re: Governmentality/State Theory

Examhell@xxxxxxx wrote:
> Yet, why crucial? If we agree with Gordon's comments in the opening
>chapter of THE FOUCAULT EFFECT (cf. pp. 3-4), we can address this importance
>by way of the (Neo-) Marxist critique of Foucault's attention to microphysics
>of power in DISCIPLINE AND PUNISH. How can we address government in terms of
>a microphysics of power? The Neo-Marxist asks, "How can we address the
>relation between society and the state or the sovereign without looking at the
>body of government in relation to the body politic?"

Focusing on the opposition between 'society and the state' as the central
antagonism is a liberal framework, not a marxist's.

> Gordon explains (and Foucault explicitly agrees in "Politics and the
>Study of Discourse") that the microphysical method deployed in DISCIPLINCE AND
>PUNISH need not be changed to address the macro question of the relation
>between society and the state. Yet, in addressing the macro question with
>micro method, Foucault seems to be moving along the lines of a distancing from
>the reduction of the art of governing to the exercise of a sovereign power to
>govern (to hold territory). In doing so, however, the essay in no way turns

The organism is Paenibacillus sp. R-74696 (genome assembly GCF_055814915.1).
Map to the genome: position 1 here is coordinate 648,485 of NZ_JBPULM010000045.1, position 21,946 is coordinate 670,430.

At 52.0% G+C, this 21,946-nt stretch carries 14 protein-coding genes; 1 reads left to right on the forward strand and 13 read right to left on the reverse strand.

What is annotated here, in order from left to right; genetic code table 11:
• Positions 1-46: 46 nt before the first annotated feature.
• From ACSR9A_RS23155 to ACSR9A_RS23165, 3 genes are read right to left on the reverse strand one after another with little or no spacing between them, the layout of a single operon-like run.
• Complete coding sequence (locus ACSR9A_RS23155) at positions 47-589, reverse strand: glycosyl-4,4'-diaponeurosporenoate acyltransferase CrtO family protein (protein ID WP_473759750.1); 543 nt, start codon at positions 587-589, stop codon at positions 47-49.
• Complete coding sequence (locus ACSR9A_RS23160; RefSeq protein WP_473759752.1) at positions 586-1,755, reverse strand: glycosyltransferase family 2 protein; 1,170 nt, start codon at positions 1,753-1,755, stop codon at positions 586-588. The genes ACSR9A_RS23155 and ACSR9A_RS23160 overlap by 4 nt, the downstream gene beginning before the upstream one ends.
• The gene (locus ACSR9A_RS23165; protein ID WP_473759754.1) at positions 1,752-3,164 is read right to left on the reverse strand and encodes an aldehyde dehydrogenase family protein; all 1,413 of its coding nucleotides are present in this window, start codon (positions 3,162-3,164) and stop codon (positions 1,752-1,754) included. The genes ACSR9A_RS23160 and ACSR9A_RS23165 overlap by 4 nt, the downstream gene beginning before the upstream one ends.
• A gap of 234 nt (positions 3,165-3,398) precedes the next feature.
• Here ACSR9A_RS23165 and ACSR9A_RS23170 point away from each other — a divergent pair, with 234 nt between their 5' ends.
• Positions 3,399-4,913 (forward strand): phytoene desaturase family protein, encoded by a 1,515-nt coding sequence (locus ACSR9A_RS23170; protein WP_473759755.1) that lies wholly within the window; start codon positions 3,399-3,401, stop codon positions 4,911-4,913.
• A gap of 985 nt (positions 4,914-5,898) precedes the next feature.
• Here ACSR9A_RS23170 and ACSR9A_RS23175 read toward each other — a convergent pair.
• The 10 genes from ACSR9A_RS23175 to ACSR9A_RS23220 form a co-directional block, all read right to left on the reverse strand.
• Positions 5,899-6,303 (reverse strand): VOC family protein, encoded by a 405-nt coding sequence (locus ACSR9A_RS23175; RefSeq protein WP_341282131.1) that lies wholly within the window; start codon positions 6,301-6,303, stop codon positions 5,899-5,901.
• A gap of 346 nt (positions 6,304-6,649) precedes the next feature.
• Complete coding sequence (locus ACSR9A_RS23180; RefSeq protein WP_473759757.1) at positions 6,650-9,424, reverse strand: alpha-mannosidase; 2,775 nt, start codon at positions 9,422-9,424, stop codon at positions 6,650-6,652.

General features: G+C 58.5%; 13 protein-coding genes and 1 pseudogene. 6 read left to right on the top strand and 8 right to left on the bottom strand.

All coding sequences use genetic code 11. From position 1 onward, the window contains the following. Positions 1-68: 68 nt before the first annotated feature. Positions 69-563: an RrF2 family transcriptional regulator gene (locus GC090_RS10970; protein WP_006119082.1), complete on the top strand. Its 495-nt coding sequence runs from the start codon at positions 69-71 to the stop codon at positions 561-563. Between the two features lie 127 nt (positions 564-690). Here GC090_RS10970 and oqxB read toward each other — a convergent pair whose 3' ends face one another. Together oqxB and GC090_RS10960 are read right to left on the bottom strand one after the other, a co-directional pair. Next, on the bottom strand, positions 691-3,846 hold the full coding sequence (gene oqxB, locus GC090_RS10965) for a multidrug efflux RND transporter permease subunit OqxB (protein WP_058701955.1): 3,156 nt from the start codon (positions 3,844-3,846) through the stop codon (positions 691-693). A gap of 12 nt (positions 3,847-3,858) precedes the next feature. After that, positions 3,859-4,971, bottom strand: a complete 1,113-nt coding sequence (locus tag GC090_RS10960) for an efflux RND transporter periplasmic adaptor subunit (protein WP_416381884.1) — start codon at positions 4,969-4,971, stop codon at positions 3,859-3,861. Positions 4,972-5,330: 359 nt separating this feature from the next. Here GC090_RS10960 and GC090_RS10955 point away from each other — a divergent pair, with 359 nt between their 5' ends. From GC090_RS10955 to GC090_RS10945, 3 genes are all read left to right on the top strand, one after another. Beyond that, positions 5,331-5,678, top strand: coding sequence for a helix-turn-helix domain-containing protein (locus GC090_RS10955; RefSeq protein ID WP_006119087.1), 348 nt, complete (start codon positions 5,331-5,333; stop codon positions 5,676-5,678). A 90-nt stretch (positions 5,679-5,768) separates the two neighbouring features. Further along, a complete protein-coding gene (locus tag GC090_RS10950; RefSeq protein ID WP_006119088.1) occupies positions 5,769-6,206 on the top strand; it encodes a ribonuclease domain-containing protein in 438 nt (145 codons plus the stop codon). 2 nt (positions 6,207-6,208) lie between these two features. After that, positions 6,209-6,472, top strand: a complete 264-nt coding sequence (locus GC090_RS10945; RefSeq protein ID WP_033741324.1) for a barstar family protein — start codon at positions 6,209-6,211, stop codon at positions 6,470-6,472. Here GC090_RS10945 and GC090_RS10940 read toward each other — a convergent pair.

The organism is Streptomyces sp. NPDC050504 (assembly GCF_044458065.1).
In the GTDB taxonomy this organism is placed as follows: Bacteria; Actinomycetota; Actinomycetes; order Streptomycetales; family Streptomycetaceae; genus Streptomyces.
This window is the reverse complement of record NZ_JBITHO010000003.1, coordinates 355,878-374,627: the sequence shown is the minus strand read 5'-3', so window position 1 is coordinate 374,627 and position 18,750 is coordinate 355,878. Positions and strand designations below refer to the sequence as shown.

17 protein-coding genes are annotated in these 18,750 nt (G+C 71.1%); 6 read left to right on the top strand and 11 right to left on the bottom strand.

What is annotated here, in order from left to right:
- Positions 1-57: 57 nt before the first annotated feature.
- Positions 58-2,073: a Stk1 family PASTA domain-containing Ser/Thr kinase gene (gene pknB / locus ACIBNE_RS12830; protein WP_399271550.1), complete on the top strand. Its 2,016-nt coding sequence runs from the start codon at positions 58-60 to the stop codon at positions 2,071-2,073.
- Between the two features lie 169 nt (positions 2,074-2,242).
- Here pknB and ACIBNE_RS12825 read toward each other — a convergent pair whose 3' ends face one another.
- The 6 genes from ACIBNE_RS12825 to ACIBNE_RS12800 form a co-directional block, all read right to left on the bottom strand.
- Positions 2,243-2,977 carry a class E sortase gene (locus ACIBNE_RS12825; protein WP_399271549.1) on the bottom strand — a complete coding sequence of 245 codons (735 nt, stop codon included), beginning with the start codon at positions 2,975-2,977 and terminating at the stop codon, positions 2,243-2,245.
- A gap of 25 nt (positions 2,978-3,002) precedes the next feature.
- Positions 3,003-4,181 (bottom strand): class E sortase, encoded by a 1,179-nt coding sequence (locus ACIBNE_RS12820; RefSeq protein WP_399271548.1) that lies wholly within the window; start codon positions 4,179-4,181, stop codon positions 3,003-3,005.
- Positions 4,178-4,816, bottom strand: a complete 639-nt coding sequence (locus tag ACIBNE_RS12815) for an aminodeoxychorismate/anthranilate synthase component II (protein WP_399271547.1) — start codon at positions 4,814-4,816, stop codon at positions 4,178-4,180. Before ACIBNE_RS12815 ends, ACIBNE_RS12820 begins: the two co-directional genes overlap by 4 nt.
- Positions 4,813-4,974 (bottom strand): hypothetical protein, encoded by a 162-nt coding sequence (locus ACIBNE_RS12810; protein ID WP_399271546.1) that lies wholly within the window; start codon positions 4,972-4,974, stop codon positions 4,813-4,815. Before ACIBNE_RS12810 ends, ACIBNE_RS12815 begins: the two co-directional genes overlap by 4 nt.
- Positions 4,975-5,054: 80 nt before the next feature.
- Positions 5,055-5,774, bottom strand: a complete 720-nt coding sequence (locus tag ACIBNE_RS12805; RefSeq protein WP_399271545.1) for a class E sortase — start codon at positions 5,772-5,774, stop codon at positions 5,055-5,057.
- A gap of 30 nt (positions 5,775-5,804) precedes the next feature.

>away from the analysis of the state. Yet, rather than a critique of the state
>are we reading a critique of the state-form?

Without modification, Foucault's microphysics of power can't explain well
how + why power, starting from 'its infinitesimal mechanism,' ascends into
'ever more general mechanisms and...forms of global domination'
(_Power/Knowledge_ 98-99). Also, paradoxically, the microphysical method
seems to lead Foucault toward a state-centered view of power, perhaps
because his method doesn't allow him to discuss the enduring agents that
can hold, accumulate, and exercise power within society. Foucault's
critique of liberalism ends up reproducing liberalism's own investment in
the state-versus-'civil society' opposition.

Yoshie Furuhashi

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